You have just experienced that in the Eucharistic celebration which is the heart of ecclesial life. If, as the Council said, "in the earthly liturgy we take part in a foretaste of that heavenly liturgy

(Sacrosanctum Concilium, n. 8), it is particularly evident in the splendour of this Church. It transports us in spirit to the heavenly Jerusalem, whose foundations—according to the words of the Book of Revelation—are 'adorned with every jewel' (21:19), and the light of the sun and moon are no longer needed, "for the glory of God is its light, and its lamp is the Lamb" (21:23).

The Jubilee Invites us to accept the grace of resurrection

2. I am pleased today to offer you once again the sentiments of esteem I expressed last year in my Letter to Artists. It is time to return to that fruitful alliance between the Church and artists which has deeply marked the path of Christianity in these two millenniums. This presumes your ability dear Christian artists, to live profoundly the reality of your Christian faith, so that it will give birth to culture and offer the world new "epiphanies" of the divine beauty reflected in creation.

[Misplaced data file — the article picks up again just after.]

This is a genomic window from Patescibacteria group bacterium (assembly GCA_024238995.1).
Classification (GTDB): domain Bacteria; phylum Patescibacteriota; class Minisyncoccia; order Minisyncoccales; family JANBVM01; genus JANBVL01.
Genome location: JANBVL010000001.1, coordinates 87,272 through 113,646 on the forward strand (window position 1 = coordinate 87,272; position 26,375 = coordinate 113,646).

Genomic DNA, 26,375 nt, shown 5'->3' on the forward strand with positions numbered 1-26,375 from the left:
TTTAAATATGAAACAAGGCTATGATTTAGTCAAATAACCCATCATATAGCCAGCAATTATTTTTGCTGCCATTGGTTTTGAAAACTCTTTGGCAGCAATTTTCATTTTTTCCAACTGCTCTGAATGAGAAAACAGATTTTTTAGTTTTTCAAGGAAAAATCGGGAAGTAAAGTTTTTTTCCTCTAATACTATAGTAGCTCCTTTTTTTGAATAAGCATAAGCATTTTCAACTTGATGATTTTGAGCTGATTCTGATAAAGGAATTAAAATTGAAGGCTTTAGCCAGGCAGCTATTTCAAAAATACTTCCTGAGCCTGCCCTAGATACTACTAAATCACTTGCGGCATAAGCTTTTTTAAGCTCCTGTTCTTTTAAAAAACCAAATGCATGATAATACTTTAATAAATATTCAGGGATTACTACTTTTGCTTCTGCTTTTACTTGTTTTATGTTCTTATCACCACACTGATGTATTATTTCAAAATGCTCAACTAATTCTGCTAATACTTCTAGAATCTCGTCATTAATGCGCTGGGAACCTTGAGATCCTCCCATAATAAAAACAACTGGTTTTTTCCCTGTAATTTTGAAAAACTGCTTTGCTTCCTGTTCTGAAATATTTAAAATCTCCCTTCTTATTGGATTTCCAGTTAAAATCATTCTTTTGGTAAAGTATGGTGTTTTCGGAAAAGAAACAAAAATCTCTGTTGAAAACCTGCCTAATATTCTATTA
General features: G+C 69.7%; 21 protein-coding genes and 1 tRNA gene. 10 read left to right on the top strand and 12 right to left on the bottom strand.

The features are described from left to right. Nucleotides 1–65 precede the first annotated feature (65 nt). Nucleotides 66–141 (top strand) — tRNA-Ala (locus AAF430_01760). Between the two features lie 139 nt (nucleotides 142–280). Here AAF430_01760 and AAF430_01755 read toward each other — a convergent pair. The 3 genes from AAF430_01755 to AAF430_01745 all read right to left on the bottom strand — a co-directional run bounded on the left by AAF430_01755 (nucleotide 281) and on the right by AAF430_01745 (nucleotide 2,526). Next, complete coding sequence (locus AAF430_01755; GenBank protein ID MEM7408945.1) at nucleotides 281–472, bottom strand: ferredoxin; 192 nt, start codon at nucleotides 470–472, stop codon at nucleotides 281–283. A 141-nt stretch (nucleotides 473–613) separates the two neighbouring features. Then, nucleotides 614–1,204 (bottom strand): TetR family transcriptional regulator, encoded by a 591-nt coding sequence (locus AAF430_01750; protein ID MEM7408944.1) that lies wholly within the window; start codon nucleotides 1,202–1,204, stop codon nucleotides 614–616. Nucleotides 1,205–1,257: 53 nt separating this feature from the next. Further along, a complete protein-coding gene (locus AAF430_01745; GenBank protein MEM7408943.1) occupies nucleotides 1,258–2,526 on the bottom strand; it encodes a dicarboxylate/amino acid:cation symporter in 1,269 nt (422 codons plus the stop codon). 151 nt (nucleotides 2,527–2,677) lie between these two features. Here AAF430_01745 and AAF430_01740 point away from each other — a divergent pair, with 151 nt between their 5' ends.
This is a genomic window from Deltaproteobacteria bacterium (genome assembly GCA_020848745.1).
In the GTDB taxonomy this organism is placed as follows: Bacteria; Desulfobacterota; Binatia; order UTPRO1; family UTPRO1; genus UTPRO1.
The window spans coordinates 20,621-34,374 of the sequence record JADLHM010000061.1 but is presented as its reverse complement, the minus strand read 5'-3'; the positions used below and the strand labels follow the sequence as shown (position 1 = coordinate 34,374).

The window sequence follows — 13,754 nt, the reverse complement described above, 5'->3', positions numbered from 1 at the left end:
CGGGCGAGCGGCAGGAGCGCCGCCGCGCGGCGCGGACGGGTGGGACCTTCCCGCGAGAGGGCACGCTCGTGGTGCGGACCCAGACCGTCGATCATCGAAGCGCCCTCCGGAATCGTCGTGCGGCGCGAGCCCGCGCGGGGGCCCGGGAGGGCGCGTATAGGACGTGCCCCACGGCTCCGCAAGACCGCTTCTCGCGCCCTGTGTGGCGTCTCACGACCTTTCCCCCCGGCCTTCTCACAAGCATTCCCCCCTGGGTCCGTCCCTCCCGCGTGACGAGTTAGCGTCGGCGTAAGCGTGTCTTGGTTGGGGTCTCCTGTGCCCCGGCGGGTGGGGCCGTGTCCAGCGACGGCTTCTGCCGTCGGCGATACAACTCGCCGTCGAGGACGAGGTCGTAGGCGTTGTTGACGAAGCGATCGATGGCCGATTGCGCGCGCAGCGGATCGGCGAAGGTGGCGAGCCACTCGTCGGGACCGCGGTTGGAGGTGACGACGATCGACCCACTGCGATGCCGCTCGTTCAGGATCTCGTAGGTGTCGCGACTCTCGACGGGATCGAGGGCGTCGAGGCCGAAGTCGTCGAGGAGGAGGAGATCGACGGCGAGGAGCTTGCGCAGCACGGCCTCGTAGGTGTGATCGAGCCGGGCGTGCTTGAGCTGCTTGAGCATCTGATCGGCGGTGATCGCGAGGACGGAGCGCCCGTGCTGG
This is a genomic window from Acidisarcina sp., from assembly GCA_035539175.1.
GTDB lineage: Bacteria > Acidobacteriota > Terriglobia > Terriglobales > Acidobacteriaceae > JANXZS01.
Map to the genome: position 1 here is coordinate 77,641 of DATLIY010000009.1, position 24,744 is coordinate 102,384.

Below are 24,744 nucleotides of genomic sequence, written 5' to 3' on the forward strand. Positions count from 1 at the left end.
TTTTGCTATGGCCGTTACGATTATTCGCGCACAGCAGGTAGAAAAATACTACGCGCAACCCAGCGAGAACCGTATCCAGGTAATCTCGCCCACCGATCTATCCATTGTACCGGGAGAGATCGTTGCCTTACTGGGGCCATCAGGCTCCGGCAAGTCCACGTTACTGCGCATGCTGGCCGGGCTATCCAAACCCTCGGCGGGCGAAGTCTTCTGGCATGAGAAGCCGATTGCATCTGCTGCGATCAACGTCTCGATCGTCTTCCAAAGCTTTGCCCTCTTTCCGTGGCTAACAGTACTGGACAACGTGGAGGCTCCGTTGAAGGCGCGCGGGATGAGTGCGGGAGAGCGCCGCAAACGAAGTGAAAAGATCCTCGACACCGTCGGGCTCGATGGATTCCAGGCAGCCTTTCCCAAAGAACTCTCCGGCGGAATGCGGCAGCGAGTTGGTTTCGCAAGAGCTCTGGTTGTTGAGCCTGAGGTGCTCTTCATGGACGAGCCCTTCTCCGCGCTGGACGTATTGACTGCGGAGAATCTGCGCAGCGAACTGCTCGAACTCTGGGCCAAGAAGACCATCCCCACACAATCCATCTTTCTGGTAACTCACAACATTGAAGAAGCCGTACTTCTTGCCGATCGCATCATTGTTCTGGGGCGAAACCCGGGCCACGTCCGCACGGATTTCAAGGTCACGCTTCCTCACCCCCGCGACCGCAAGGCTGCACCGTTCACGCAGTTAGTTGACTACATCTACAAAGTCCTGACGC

It is precisely to express your faith that you are here today. You have come to celebrate the Jubilee. What does this mean in the final analysis, other than to fix one's gaze on the face of Christ, to receive his mercy and be bathed in his light? The Jubilee is Christ! He is our salvation and our joy; he is our hymn and our hope. Anyone who enters this basilica through the Holy Door first meets him when turning his eyes to Michelangelo's Pieta, joining his gaze in a way with Mary's as she embraces the lifeless body of her Son. That tortured yet sweet body of the "fairest of the sons of men" (Ps 45:3) is the source of life. Mary, image of the new humanity, herself one of the saved, presents him to each of us as the source of resurrection. In fact, as the Apostle Paul teaches us, "we were buried with him by baptism into death, so that as Christ was raised for the dead by the glory of the Father, we too might walk in newness of life" (Rom 6:4).